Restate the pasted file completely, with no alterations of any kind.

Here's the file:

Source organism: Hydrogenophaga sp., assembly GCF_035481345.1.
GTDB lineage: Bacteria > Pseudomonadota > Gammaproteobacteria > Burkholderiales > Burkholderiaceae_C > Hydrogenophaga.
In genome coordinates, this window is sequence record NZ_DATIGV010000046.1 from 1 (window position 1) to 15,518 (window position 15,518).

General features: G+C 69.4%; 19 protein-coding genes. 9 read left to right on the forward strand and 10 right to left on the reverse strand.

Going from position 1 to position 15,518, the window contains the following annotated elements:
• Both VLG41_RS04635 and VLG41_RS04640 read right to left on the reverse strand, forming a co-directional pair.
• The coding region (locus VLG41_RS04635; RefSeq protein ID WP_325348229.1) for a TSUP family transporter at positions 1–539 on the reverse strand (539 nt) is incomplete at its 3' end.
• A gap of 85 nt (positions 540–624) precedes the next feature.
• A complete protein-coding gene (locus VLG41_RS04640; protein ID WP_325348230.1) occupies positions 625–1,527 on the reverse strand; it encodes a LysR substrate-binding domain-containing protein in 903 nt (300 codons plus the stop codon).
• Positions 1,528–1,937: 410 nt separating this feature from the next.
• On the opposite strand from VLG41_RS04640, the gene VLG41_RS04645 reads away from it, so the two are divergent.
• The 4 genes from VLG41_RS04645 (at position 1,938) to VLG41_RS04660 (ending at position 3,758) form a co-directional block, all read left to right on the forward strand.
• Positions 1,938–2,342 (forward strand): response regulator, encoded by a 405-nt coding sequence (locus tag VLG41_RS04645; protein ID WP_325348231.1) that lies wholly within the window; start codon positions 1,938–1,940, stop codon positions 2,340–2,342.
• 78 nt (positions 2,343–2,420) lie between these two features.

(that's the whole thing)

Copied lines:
Source organism: Hydrogenophaga sp., assembly GCF_035481345.1.
GTDB lineage: Bacteria > Pseudomonadota > Gammaproteobacteria > Burkholderiales > Burkholderiaceae_C > Hydrogenophaga.
In genome coordinates, this window is sequence record NZ_DATIGV010000046.1 from 1 (window position 1) to 15,518 (window position 15,518).

General features: G+C 69.4%; 19 protein-coding genes. 9 read left to right on the forward strand and 10 right to left on the reverse strand.

Going from position 1 to position 15,518, the window contains the following annotated elements:
• Both VLG41_RS04635 and VLG41_RS04640 read right to left on the reverse strand, forming a co-directional pair.
• The coding region (locus VLG41_RS04635; RefSeq protein ID WP_325348229.1) for a TSUP family transporter at positions 1–539 on the reverse strand (539 nt) is incomplete at its 3' end.
• A gap of 85 nt (positions 540–624) precedes the next feature.
• A complete protein-coding gene (locus VLG41_RS04640; protein ID WP_325348230.1) occupies positions 625–1,527 on the reverse strand; it encodes a LysR substrate-binding domain-containing protein in 903 nt (300 codons plus the stop codon).
• Positions 1,528–1,937: 410 nt separating this feature from the next.
• On the opposite strand from VLG41_RS04640, the gene VLG41_RS04645 reads away from it, so the two are divergent.
• The 4 genes from VLG41_RS04645 (at position 1,938) to VLG41_RS04660 (ending at position 3,758) form a co-directional block, all read left to right on the forward strand.
• Positions 1,938–2,342 (forward strand): response regulator, encoded by a 405-nt coding sequence (locus tag VLG41_RS04645; protein ID WP_325348231.1) that lies wholly within the window; start codon positions 1,938–1,940, stop codon positions 2,340–2,342.
• 78 nt (positions 2,343–2,420) lie between these two features.